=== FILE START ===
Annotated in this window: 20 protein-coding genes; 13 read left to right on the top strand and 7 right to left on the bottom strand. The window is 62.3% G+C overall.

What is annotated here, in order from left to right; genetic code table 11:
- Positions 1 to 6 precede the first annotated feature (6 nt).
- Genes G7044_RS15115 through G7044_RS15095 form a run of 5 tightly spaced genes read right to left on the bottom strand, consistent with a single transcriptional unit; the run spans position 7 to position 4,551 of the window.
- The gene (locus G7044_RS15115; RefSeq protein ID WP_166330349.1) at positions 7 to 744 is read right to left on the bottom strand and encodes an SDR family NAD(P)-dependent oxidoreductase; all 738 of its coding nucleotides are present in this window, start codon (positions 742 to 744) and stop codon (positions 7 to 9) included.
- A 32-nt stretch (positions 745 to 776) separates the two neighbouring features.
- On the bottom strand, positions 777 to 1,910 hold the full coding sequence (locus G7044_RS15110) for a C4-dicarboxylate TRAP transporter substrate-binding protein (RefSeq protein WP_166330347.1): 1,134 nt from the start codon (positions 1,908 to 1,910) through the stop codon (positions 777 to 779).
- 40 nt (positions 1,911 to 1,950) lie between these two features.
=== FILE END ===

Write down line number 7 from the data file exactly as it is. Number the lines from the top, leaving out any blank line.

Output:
- On the bottom strand, positions 777 to 1,910 hold the full coding sequence (locus G7044_RS15110) for a C4-dicarboxylate TRAP transporter substrate-binding protein (RefSeq protein WP_166330347.1): 1,134 nt from the start codon (positions 1,908 to 1,910) through the stop codon (positions 777 to 779).